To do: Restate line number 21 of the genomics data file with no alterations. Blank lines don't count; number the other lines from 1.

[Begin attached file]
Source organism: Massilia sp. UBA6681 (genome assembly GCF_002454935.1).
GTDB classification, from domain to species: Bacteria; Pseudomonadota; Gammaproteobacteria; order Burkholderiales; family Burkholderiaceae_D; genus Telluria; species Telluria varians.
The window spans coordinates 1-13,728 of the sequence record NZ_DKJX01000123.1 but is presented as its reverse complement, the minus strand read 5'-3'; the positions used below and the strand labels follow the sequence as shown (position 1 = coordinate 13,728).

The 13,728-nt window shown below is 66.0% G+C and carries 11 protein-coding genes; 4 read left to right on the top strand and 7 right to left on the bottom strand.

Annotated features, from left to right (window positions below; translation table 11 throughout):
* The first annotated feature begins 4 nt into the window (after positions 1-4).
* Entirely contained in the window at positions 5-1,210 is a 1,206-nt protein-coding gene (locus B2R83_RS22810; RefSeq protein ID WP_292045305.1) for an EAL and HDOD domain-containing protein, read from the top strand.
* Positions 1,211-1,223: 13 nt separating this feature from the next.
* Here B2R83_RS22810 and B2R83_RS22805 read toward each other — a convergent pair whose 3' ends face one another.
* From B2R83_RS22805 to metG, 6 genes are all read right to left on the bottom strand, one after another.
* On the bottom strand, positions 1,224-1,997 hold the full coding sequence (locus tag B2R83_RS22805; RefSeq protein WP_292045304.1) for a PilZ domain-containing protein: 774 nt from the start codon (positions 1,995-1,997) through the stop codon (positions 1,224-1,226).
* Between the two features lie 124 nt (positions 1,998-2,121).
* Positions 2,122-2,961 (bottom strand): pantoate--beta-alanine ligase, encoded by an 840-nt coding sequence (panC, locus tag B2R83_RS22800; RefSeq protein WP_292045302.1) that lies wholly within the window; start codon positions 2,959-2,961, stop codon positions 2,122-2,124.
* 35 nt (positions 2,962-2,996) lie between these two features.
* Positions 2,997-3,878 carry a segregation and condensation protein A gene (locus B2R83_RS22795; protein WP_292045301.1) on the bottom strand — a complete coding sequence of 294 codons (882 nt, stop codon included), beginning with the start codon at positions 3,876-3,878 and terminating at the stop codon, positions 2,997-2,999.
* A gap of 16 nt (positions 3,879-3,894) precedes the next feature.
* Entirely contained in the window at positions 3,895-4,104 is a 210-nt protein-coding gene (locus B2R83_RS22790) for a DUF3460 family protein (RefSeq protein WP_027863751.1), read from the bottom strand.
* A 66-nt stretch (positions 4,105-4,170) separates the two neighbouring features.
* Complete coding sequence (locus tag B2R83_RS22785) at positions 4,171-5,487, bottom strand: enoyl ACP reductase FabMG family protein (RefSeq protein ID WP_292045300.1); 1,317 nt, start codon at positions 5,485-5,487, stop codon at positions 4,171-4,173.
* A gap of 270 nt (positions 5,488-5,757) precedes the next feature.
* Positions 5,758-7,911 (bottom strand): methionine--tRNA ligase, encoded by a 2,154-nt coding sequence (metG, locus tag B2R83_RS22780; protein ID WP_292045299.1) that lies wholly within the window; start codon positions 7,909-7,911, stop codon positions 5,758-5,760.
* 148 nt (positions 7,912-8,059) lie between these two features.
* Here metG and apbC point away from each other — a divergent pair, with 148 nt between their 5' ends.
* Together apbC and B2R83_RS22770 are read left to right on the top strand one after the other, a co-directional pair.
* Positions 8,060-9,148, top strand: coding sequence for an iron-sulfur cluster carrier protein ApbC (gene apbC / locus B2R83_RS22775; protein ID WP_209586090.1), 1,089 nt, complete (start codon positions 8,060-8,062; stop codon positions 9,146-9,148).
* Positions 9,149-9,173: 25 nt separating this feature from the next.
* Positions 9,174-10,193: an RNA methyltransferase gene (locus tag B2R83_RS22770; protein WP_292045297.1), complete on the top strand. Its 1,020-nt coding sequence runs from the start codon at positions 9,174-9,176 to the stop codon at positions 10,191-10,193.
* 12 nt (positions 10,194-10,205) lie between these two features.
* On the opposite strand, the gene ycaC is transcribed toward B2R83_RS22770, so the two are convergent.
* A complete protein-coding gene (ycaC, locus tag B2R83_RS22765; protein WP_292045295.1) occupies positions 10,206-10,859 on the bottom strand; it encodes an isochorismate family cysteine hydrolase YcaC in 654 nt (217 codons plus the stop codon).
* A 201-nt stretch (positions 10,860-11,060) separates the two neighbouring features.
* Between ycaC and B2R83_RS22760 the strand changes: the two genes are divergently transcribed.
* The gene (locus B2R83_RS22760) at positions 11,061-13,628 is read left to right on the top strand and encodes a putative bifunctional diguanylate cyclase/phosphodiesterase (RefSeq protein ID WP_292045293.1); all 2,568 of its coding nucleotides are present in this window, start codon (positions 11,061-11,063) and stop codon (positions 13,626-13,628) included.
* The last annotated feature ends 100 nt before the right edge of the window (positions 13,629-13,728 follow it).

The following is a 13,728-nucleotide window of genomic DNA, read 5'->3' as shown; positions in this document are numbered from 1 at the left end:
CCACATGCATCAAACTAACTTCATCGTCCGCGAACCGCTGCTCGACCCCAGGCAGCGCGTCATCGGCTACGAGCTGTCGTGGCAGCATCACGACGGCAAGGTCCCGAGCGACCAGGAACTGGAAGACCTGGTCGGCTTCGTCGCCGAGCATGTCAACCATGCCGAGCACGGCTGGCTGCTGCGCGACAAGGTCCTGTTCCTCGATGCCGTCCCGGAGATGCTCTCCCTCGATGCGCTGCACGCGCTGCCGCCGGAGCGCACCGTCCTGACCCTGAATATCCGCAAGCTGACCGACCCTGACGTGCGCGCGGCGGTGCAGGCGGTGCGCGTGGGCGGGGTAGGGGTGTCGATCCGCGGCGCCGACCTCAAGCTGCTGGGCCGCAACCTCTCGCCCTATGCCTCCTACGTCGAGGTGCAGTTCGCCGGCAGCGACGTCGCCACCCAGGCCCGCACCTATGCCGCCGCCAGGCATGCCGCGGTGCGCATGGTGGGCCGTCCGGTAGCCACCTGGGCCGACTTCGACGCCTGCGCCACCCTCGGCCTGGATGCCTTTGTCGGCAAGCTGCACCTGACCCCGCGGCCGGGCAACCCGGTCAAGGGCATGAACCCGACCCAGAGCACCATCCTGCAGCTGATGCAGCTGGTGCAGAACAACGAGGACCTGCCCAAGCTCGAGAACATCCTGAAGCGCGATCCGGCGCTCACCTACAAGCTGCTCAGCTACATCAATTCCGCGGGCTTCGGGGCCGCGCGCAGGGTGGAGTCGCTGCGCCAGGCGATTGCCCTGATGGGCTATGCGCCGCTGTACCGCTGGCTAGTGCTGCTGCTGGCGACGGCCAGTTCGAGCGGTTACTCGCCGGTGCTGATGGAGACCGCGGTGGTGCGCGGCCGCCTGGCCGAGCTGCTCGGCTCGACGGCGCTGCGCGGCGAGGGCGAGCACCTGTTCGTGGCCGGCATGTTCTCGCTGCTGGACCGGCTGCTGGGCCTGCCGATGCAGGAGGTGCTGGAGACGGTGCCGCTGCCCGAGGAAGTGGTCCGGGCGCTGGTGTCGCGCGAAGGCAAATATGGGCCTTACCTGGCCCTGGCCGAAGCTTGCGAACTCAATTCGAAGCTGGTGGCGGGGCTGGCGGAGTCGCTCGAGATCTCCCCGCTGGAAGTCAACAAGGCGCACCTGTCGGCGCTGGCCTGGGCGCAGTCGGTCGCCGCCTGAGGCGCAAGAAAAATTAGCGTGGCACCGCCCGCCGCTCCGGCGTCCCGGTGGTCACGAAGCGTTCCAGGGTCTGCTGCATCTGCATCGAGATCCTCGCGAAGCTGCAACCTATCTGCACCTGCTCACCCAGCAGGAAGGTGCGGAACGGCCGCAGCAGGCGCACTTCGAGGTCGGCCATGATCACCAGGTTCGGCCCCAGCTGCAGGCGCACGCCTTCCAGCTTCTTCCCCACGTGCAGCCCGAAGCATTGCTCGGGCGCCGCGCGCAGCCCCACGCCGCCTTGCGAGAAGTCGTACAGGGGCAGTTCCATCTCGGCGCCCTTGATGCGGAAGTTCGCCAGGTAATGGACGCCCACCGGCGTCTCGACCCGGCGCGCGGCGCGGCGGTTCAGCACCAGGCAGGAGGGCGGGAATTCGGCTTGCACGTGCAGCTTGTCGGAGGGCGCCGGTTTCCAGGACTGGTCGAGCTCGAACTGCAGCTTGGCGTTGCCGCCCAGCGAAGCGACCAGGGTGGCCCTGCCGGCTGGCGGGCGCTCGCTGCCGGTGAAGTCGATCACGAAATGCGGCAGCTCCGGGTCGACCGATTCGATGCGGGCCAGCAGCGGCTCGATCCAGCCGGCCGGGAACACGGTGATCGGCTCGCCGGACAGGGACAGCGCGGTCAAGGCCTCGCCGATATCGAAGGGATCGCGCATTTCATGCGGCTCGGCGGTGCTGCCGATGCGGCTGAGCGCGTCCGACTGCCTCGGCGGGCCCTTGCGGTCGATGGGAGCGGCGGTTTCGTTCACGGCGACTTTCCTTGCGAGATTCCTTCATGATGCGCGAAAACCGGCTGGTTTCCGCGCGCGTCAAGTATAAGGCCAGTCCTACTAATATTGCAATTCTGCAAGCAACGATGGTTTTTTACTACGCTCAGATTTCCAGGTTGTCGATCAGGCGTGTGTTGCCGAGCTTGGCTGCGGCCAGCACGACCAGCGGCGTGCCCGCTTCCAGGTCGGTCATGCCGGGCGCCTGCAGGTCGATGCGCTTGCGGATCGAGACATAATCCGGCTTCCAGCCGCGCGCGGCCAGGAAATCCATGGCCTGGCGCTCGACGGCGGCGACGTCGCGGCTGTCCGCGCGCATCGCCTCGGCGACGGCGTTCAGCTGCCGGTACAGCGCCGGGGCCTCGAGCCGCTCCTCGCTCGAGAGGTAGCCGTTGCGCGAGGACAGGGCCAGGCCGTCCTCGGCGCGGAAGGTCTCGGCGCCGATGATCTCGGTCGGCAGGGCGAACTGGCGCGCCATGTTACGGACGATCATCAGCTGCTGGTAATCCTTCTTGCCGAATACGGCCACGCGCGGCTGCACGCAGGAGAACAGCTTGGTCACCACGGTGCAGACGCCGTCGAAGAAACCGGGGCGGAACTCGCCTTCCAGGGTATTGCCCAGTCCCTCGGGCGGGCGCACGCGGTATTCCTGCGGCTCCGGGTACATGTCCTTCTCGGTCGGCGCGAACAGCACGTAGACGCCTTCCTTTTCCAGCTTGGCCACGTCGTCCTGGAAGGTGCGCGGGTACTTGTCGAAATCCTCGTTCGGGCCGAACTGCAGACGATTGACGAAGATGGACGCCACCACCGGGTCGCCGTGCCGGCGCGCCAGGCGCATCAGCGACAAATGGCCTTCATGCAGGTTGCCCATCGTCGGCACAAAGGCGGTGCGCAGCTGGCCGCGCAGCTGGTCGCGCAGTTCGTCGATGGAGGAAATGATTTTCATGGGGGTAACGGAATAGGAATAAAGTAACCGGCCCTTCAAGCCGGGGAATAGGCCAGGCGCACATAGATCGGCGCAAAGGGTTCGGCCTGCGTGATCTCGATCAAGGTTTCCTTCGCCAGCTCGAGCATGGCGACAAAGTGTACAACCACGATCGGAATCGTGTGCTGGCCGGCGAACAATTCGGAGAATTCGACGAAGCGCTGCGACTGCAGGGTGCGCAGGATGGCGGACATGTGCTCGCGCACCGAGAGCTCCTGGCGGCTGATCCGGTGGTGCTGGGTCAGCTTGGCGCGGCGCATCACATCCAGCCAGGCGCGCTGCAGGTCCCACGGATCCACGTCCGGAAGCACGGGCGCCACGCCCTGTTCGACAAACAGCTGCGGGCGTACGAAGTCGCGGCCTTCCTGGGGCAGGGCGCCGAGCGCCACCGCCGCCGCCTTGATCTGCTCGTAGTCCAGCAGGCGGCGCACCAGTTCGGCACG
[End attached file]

* Positions 5,758-7,911 (bottom strand): methionine--tRNA ligase, encoded by a 2,154-nt coding sequence (metG, locus tag B2R83_RS22780; protein ID WP_292045299.1) that lies wholly within the window; start codon positions 7,909-7,911, stop codon positions 5,758-5,760.